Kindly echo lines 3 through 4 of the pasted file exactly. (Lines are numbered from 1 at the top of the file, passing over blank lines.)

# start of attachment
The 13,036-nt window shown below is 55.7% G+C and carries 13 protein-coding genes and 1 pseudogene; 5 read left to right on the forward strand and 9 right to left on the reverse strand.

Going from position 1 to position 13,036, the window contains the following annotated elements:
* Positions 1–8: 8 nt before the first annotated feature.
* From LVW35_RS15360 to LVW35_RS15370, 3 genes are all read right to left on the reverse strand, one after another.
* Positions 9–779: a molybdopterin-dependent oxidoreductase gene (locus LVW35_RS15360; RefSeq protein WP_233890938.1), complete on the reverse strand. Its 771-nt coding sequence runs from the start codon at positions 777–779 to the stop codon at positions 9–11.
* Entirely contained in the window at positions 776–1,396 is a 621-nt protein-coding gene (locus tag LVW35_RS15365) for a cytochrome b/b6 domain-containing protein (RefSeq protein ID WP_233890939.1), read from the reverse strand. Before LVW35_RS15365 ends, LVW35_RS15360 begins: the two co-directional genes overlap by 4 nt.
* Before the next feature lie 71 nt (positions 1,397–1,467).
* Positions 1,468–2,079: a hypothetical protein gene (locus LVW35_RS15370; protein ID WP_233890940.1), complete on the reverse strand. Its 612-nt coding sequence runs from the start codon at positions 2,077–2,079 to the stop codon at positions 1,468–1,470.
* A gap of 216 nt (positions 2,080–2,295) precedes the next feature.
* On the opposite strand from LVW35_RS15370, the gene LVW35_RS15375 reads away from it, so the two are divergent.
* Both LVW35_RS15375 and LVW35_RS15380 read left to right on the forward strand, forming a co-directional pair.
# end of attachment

* Positions 1–8: 8 nt before the first annotated feature.
* From LVW35_RS15360 to LVW35_RS15370, 3 genes are all read right to left on the reverse strand, one after another.